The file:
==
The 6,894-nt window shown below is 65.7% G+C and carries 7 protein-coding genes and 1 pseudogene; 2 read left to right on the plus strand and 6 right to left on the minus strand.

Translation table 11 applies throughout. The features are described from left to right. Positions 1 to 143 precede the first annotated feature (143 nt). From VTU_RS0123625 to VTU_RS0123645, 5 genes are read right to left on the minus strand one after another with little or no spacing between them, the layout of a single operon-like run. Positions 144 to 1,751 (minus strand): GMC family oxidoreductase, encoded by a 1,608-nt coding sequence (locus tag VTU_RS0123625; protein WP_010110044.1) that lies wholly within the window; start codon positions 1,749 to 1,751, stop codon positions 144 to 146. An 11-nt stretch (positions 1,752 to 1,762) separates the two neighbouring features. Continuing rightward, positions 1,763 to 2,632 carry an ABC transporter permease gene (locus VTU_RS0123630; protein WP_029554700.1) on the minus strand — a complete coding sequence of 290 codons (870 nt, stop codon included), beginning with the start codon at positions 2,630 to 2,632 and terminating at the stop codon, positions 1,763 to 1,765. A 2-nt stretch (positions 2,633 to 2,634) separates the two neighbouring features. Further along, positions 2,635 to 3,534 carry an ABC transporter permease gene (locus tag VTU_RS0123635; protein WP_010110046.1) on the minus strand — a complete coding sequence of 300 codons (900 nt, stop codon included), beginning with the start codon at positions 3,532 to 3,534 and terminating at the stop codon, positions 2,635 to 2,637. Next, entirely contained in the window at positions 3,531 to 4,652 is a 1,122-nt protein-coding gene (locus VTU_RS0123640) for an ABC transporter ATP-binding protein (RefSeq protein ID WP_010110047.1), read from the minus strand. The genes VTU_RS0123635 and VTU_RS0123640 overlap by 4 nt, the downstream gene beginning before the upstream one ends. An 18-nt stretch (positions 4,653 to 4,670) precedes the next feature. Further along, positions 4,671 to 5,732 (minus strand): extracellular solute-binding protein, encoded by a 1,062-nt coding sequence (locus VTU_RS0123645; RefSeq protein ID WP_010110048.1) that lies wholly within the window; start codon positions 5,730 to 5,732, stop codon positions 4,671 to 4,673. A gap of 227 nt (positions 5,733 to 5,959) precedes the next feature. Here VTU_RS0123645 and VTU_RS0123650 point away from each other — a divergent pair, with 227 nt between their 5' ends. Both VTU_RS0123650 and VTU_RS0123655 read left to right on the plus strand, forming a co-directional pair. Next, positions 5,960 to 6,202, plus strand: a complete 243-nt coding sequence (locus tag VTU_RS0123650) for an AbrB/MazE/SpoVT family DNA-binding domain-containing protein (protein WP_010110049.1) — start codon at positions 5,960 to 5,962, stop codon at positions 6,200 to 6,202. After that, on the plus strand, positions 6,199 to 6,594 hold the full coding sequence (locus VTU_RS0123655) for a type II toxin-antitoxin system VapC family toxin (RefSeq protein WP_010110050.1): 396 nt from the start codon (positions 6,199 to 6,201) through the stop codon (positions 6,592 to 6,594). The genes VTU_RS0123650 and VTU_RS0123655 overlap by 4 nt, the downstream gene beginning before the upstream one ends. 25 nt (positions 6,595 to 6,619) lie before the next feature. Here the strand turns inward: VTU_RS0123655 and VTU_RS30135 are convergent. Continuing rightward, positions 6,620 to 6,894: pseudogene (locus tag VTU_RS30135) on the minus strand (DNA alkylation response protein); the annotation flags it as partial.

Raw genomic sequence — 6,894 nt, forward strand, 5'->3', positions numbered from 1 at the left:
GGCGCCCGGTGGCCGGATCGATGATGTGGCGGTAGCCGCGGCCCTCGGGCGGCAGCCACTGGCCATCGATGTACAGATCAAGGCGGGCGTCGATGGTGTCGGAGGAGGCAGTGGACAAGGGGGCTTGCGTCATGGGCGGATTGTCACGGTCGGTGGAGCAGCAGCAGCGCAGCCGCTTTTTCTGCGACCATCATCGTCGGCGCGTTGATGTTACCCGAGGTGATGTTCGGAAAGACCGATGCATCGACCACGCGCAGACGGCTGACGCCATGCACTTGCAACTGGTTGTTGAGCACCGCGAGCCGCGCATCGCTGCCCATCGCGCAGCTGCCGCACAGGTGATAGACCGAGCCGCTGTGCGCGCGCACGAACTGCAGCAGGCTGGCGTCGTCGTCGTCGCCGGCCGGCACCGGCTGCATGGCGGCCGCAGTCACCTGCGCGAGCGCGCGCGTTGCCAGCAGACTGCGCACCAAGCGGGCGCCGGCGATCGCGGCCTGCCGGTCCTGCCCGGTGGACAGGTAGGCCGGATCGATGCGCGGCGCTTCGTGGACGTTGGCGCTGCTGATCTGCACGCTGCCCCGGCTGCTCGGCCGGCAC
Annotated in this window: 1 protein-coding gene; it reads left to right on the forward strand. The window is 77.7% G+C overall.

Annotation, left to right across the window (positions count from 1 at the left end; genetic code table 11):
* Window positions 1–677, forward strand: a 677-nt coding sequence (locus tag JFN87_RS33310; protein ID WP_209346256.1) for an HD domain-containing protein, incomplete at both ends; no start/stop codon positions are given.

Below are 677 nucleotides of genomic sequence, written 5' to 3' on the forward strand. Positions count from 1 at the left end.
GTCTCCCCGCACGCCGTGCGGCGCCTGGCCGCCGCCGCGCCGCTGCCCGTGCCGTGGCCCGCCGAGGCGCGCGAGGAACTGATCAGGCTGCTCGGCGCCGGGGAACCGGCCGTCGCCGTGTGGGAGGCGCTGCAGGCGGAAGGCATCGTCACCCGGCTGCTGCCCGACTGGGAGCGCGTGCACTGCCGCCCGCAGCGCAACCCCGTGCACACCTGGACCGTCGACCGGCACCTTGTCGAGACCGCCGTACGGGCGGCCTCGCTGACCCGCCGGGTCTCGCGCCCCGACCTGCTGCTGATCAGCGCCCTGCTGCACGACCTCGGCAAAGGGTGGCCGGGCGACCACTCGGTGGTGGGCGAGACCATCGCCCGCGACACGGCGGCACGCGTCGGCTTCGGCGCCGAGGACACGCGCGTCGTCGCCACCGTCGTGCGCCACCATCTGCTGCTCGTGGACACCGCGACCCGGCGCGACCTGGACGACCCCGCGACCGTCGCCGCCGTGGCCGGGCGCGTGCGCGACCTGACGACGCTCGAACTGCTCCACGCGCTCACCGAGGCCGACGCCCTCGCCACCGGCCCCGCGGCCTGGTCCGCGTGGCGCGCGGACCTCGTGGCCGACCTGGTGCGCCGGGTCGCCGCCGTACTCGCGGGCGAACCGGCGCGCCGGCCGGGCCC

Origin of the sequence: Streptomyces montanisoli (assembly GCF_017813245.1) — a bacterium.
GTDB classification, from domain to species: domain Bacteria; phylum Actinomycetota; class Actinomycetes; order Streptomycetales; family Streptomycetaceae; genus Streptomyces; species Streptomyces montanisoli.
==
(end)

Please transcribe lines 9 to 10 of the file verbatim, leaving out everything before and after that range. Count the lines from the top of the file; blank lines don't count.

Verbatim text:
GTCTCCCCGCACGCCGTGCGGCGCCTGGCCGCCGCCGCGCCGCTGCCCGTGCCGTGGCCCGCCGAGGCGCGCGAGGAACTGATCAGGCTGCTCGGCGCCGGGGAACCGGCCGTCGCCGTGTGGGAGGCGCTGCAGGCGGAAGGCATCGTCACCCGGCTGCTGCCCGACTGGGAGCGCGTGCACTGCCGCCCGCAGCGCAACCCCGTGCACACCTGGACCGTCGACCGGCACCTTGTCGAGACCGCCGTACGGGCGGCCTCGCTGACCCGCCGGGTCTCGCGCCCCGACCTGCTGCTGATCAGCGCCCTGCTGCACGACCTCGGCAAAGGGTGGCCGGGCGACCACTCGGTGGTGGGCGAGACCATCGCCCGCGACACGGCGGCACGCGTCGGCTTCGGCGCCGAGGACACGCGCGTCGTCGCCACCGTCGTGCGCCACCATCTGCTGCTCGTGGACACCGCGACCCGGCGCGACCTGGACGACCCCGCGACCGTCGCCGCCGTGGCCGGGCGCGTGCGCGACCTGACGACGCTCGAACTGCTCCACGCGCTCACCGAGGCCGACGCCCTCGCCACCGGCCCCGCGGCCTGGTCCGCGTGGCGCGCGGACCTCGTGGCCGACCTGGTGCGCCGGGTCGCCGCCGTACTCGCGGGCGAACCGGCGCGCCGGCCGGGCCC

Origin of the sequence: Streptomyces montanisoli (assembly GCF_017813245.1) — a bacterium.